Written answers

Tuesday, 27 July 2021

Department of Health

Medical Aids and Appliances

Photo of Paul MurphyPaul Murphy (Dublin South West, RISE)
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2918. To ask the Minister for Health if he will extend eligibility to the long-term illness scheme for reimbursement of blood glucose test strips to all women who develop gestational diabetes during pregnancy; his views on the decision to remove them from the scheme; if he will now reverse that decision; and if he will make a statement on the matter. [39639/21]

Photo of Stephen DonnellyStephen Donnelly (Wicklow, Fianna Fail)
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The Long Term Illness Scheme was established under Section 59(3) of the Health Act 1970 (as amended). The conditions covered by the scheme are: acute leukaemia; mental handicap; cerebral palsy; mental illness (in a person under 16); cystic fibrosis; multiple sclerosis; diabetes insipidus; muscular dystrophies; diabetes mellitus; parkinsonism; epilepsy; phenylketonuria; haemophilia; spina bifida; hydrocephalus; and conditions arising from the use of Thalidomide.

Under the Scheme, patients receive drugs, medicines, and medical and surgical appliances directly related to the treatment of their illness, free of charge.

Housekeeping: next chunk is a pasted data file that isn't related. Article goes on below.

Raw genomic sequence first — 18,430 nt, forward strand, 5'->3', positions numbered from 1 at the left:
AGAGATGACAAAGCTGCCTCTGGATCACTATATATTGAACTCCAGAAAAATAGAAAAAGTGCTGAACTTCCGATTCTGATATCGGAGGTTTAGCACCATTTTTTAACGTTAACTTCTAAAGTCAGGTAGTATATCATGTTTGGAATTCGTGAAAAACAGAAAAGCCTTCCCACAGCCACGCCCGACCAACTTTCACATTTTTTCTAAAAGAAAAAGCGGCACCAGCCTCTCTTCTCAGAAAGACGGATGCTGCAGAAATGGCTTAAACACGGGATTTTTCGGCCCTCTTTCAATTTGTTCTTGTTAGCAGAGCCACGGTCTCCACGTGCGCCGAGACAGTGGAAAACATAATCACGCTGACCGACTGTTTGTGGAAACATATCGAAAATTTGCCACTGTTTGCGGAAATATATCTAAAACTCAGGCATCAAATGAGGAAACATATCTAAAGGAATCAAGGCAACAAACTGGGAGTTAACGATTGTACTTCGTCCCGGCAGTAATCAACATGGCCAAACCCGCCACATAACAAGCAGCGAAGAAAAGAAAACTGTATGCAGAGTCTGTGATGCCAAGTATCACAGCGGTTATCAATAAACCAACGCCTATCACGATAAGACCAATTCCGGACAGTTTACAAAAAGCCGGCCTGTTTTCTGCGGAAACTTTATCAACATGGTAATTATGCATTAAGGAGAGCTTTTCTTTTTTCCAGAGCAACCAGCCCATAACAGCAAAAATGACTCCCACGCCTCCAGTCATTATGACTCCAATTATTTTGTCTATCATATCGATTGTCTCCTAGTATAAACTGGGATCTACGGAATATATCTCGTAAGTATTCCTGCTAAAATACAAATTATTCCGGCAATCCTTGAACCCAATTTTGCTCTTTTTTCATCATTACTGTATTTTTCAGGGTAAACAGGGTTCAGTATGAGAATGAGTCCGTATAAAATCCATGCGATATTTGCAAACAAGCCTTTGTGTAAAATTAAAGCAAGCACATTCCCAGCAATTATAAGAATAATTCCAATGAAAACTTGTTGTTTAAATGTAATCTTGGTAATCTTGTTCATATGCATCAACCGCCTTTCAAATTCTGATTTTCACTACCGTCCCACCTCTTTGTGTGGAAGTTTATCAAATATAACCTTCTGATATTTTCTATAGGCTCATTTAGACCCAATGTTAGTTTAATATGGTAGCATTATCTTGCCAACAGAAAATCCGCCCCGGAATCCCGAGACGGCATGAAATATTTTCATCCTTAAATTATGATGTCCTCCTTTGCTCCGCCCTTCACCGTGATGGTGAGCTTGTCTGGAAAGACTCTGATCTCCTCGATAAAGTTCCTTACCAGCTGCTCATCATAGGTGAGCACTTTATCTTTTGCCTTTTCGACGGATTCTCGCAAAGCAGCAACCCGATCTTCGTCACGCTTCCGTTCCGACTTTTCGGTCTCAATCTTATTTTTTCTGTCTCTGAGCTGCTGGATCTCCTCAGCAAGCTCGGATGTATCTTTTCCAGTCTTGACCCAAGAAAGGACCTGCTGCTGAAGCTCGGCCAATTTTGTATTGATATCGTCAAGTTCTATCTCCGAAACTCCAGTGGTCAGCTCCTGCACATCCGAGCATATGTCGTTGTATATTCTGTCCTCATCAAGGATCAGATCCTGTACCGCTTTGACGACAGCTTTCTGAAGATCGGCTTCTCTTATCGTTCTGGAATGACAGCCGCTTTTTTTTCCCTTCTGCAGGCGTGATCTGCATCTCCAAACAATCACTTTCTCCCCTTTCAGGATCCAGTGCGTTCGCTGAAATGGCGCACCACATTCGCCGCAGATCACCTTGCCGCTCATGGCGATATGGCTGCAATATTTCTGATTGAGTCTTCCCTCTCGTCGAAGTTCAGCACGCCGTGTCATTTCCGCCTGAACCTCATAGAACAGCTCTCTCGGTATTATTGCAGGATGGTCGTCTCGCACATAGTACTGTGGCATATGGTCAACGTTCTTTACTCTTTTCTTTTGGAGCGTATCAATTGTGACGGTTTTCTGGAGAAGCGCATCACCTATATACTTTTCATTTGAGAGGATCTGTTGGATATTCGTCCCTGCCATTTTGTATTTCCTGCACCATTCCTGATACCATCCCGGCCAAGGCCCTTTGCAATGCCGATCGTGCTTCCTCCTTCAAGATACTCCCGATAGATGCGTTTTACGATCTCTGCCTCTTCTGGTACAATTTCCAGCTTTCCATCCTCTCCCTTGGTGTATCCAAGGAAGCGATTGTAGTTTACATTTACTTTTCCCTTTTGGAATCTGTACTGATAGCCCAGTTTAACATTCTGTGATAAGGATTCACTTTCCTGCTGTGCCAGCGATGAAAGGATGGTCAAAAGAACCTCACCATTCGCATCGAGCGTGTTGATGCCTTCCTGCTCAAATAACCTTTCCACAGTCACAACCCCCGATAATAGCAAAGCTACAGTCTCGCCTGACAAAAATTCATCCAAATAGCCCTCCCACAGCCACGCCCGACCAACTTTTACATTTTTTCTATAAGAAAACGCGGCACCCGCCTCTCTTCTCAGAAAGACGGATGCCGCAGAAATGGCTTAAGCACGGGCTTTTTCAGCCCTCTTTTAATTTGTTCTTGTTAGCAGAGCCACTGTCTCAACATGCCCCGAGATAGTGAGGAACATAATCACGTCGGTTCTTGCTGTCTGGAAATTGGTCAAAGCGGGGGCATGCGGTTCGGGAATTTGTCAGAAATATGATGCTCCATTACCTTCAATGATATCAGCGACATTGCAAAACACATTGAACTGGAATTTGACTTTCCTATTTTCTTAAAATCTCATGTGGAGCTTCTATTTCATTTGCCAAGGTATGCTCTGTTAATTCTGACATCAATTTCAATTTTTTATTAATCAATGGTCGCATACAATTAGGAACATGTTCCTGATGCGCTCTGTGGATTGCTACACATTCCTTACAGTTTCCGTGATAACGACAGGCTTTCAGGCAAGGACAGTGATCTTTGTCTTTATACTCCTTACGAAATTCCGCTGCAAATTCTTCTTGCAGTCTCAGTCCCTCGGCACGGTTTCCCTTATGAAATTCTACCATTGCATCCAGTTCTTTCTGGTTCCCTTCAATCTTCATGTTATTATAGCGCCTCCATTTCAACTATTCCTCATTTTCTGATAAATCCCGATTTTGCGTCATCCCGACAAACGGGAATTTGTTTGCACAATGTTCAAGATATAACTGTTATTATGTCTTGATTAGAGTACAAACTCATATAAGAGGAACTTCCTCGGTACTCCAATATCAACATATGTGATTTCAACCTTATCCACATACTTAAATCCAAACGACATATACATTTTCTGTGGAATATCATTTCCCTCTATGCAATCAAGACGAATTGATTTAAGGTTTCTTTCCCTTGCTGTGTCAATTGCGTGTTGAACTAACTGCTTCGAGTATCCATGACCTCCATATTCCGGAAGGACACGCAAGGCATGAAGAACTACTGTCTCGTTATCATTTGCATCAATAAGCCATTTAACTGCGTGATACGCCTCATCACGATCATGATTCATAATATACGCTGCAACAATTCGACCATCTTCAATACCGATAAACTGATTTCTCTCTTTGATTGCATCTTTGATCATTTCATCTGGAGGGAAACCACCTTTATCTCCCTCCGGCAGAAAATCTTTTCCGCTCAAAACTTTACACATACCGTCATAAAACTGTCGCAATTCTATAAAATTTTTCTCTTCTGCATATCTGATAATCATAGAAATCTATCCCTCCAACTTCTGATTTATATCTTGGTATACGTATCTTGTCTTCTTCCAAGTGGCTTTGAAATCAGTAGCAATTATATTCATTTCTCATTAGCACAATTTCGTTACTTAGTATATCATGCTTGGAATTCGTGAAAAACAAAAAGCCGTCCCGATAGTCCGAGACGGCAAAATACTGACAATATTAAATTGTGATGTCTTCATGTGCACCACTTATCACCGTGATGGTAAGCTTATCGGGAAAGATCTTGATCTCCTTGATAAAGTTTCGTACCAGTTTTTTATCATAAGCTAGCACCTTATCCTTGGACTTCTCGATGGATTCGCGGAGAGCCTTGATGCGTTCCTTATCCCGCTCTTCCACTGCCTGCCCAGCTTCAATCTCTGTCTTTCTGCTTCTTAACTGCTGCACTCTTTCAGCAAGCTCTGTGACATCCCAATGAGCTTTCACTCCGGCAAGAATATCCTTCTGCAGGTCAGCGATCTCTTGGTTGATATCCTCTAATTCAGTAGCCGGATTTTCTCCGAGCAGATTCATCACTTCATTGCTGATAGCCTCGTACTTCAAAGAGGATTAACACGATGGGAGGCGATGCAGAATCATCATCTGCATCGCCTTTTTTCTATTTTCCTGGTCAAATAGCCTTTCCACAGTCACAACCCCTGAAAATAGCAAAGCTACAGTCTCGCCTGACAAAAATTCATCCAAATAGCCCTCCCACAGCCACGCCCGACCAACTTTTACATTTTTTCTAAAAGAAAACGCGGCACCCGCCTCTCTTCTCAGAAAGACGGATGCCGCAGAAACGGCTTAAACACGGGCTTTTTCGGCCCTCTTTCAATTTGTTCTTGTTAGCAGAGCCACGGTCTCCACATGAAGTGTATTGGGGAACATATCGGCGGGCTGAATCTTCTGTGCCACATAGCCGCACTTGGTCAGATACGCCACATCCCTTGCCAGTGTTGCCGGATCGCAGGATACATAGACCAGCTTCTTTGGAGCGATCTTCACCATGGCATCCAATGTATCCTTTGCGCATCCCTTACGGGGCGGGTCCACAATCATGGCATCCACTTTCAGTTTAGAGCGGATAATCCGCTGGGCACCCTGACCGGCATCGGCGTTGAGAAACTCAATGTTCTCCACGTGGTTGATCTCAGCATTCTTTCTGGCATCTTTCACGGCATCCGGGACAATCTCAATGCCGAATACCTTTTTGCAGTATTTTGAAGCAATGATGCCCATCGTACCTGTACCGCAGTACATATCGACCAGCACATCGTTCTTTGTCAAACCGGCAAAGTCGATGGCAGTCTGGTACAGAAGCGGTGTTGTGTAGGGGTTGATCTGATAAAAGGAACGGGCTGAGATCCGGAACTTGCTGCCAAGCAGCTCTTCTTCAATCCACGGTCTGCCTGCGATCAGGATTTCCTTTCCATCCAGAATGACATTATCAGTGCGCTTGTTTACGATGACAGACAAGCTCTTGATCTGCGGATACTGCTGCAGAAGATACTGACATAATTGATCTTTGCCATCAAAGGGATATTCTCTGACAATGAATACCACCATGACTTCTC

Gestational diabetes is not a permanent or long-term illness and is, therefore, not covered by the Scheme. There are currently no plans to make specific provision for gestational diabetes under any new or existing health scheme.

However, there are other supports for access to medical approved items such as the Drug Payment Scheme (DPS) and the General Medical Services Scheme (GMS) that would assist patients with gestational diabetes.

Under the DPS, no individual or family pays more than €114 a month towards the cost of approved prescribed medicines. The scheme significantly reduces the cost burden for families and individuals with ongoing expenditure on medicines.

For people who cannot, without undue hardship, arrange for the provision of medical services for themselves and their dependants may be eligible for a medical card. In accordance with the provisions of the Health Act 1970 (as amended), eligibility for a medical card is determined by the HSE. In certain circumstances the HSE may exercise discretion and grant a medical card, even though an applicant exceeds the income guidelines, where he or she faces difficult financial circumstances, such as extra costs arising from illness.

The HSE afford applicants the opportunity to furnish supporting documentation to determine whether undue hardship exists and to fully take account of all relevant circumstances that may benefit them in assessment, including medical evidence of costs and certain expenses.

In circumstances where an applicant is still over the income limit for a medical card, they are then assessed for a GP visit card, which entitles the applicant to GP visits without charge.

Further information on the medical cardscheme and the application process are available at: www.hse.ie.

Patients may also be entitled to claim tax relief on the cost of their medical expenses. This includes medicines prescribed by a doctor, dentist, or consultant. Relief is at the standard tax rate of 20%. Details on how to claim are at www.revenue.ie.


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